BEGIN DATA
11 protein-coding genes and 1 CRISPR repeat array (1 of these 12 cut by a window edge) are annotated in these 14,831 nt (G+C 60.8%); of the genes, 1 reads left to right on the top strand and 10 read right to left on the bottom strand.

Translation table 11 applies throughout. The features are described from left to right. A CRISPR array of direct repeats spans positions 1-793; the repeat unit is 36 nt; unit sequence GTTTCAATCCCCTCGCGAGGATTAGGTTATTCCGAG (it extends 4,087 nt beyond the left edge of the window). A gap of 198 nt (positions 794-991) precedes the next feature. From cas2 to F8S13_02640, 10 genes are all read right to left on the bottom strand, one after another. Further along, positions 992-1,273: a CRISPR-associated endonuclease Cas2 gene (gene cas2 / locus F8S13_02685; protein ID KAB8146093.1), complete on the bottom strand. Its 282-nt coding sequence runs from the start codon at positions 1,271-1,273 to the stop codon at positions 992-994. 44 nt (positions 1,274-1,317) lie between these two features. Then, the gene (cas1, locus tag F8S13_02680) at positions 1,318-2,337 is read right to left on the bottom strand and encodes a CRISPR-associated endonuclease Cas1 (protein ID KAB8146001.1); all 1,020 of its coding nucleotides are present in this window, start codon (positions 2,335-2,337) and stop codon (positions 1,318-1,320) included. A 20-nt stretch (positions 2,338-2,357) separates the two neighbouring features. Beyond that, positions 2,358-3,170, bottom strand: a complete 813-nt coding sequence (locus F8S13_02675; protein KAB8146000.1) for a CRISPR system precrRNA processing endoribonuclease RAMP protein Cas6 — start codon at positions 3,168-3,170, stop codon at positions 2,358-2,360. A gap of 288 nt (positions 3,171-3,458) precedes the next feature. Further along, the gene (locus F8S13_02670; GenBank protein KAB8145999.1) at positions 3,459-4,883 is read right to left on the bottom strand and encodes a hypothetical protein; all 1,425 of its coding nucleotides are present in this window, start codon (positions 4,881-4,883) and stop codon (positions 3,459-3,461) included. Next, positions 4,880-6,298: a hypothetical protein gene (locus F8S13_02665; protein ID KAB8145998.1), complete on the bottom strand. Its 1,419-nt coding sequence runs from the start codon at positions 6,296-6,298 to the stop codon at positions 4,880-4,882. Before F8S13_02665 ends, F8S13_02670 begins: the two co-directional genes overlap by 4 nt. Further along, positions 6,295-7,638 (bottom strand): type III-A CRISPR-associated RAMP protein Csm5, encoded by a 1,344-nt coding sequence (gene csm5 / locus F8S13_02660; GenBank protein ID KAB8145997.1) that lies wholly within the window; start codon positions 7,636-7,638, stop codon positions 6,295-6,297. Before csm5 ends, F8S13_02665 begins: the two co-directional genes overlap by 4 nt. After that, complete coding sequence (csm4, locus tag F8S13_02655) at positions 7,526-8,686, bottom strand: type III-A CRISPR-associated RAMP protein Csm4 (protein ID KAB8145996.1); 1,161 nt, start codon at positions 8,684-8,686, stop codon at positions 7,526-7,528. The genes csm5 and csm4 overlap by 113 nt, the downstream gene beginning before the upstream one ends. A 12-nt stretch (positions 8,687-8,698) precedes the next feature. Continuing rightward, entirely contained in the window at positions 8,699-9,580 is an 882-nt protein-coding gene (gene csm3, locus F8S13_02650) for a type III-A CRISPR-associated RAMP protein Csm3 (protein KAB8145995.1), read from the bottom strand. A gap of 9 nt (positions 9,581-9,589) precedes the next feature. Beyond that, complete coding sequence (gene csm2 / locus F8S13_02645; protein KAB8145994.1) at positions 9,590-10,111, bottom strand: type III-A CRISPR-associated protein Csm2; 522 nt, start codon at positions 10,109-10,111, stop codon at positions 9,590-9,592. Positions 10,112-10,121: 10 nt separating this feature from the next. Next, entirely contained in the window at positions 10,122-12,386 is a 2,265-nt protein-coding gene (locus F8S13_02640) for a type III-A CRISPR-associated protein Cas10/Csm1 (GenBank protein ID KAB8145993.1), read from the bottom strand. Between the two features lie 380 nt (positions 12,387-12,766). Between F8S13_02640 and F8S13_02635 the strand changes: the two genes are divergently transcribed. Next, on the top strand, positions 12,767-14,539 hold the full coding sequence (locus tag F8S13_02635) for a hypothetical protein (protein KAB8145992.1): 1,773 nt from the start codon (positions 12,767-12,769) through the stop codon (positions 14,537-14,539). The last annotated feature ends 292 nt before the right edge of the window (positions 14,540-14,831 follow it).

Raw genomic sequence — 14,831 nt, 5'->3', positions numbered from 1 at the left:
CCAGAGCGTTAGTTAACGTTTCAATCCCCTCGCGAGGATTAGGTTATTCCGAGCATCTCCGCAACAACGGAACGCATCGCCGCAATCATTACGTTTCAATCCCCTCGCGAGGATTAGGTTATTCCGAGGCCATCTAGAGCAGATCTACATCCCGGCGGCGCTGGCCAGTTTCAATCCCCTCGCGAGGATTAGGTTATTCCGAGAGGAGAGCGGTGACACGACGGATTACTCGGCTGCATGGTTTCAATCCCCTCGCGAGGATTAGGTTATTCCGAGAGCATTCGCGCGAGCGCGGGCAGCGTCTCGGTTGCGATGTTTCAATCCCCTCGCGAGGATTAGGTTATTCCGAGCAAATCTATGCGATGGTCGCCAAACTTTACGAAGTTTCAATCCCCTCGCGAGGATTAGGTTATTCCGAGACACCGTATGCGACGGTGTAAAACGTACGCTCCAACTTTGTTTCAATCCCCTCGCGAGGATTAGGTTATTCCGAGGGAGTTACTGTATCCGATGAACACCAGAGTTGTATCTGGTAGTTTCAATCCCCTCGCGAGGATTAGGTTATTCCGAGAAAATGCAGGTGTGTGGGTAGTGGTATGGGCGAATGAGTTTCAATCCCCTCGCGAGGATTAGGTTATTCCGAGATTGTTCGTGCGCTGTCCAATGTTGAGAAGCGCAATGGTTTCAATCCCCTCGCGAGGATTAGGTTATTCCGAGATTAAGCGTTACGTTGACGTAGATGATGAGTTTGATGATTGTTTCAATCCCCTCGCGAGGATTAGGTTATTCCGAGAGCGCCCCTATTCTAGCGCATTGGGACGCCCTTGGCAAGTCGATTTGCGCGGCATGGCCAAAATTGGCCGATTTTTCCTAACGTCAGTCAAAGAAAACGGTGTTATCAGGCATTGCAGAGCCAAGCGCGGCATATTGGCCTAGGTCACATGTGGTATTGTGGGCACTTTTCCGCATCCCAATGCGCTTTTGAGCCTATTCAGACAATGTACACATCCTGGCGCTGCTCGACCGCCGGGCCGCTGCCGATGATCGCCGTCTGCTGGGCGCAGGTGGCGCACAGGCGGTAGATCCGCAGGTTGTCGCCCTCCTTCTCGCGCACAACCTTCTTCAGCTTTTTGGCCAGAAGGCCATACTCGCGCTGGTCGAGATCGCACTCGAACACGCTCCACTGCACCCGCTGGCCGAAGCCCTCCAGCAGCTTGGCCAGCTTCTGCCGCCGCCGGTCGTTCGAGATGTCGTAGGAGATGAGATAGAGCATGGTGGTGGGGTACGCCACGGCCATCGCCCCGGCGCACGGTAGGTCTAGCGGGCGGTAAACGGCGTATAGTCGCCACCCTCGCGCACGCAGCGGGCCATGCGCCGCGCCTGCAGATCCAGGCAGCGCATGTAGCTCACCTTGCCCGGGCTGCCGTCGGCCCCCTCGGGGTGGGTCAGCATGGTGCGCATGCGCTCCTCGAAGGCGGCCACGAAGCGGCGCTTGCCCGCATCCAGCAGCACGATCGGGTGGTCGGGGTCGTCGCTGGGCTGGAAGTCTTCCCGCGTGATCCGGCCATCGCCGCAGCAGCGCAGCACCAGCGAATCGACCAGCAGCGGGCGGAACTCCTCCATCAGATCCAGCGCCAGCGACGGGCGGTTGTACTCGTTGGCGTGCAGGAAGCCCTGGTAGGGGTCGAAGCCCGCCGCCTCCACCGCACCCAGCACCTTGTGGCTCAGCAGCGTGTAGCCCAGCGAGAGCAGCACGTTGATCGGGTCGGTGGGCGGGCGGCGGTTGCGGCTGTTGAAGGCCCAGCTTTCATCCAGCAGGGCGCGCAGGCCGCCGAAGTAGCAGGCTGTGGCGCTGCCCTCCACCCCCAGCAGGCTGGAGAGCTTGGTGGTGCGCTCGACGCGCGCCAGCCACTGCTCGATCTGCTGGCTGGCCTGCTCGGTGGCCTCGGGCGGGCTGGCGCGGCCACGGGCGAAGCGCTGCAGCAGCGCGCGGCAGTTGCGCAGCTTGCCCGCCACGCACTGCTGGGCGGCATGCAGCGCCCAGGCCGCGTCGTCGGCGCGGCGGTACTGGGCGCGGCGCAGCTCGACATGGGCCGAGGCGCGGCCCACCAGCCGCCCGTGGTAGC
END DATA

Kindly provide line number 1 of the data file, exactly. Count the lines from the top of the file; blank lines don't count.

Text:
11 protein-coding genes and 1 CRISPR repeat array (1 of these 12 cut by a window edge) are annotated in these 14,831 nt (G+C 60.8%); of the genes, 1 reads left to right on the top strand and 10 read right to left on the bottom strand.